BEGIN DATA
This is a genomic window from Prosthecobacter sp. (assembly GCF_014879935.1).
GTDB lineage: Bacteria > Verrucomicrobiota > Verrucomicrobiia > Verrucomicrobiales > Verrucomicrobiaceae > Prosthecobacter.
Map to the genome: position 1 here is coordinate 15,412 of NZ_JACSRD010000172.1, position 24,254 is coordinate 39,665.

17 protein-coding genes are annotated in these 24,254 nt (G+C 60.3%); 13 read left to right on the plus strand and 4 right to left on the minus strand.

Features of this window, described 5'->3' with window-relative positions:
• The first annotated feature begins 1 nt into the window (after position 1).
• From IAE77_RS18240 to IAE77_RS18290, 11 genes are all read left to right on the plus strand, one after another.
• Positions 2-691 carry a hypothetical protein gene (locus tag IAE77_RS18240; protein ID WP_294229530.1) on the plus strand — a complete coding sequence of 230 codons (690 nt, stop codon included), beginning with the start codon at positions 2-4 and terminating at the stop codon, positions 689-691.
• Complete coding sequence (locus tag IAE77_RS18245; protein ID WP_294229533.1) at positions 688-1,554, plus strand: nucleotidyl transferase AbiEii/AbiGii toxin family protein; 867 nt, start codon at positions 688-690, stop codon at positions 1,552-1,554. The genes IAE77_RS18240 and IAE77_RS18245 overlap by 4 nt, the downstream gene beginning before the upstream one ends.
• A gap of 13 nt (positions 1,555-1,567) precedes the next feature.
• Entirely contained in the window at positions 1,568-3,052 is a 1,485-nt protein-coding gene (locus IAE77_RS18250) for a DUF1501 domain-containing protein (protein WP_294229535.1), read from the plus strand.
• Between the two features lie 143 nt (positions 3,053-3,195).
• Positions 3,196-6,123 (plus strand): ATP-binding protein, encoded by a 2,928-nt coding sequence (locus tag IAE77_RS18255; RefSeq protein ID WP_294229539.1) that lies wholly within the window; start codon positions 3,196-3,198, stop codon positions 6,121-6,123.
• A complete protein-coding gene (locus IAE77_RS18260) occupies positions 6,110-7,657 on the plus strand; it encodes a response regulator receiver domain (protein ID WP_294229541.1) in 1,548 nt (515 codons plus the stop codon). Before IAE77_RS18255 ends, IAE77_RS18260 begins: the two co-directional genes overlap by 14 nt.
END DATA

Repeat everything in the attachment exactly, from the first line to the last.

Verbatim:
This is a genomic window from Prosthecobacter sp. (assembly GCF_014879935.1).
GTDB lineage: Bacteria > Verrucomicrobiota > Verrucomicrobiia > Verrucomicrobiales > Verrucomicrobiaceae > Prosthecobacter.
Map to the genome: position 1 here is coordinate 15,412 of NZ_JACSRD010000172.1, position 24,254 is coordinate 39,665.

17 protein-coding genes are annotated in these 24,254 nt (G+C 60.3%); 13 read left to right on the plus strand and 4 right to left on the minus strand.

Features of this window, described 5'->3' with window-relative positions:
• The first annotated feature begins 1 nt into the window (after position 1).
• From IAE77_RS18240 to IAE77_RS18290, 11 genes are all read left to right on the plus strand, one after another.
• Positions 2-691 carry a hypothetical protein gene (locus tag IAE77_RS18240; protein ID WP_294229530.1) on the plus strand — a complete coding sequence of 230 codons (690 nt, stop codon included), beginning with the start codon at positions 2-4 and terminating at the stop codon, positions 689-691.
• Complete coding sequence (locus tag IAE77_RS18245; protein ID WP_294229533.1) at positions 688-1,554, plus strand: nucleotidyl transferase AbiEii/AbiGii toxin family protein; 867 nt, start codon at positions 688-690, stop codon at positions 1,552-1,554. The genes IAE77_RS18240 and IAE77_RS18245 overlap by 4 nt, the downstream gene beginning before the upstream one ends.
• A gap of 13 nt (positions 1,555-1,567) precedes the next feature.
• Entirely contained in the window at positions 1,568-3,052 is a 1,485-nt protein-coding gene (locus IAE77_RS18250) for a DUF1501 domain-containing protein (protein WP_294229535.1), read from the plus strand.
• Between the two features lie 143 nt (positions 3,053-3,195).
• Positions 3,196-6,123 (plus strand): ATP-binding protein, encoded by a 2,928-nt coding sequence (locus tag IAE77_RS18255; RefSeq protein ID WP_294229539.1) that lies wholly within the window; start codon positions 3,196-3,198, stop codon positions 6,121-6,123.
• A complete protein-coding gene (locus IAE77_RS18260) occupies positions 6,110-7,657 on the plus strand; it encodes a response regulator receiver domain (protein ID WP_294229541.1) in 1,548 nt (515 codons plus the stop codon). Before IAE77_RS18255 ends, IAE77_RS18260 begins: the two co-directional genes overlap by 14 nt.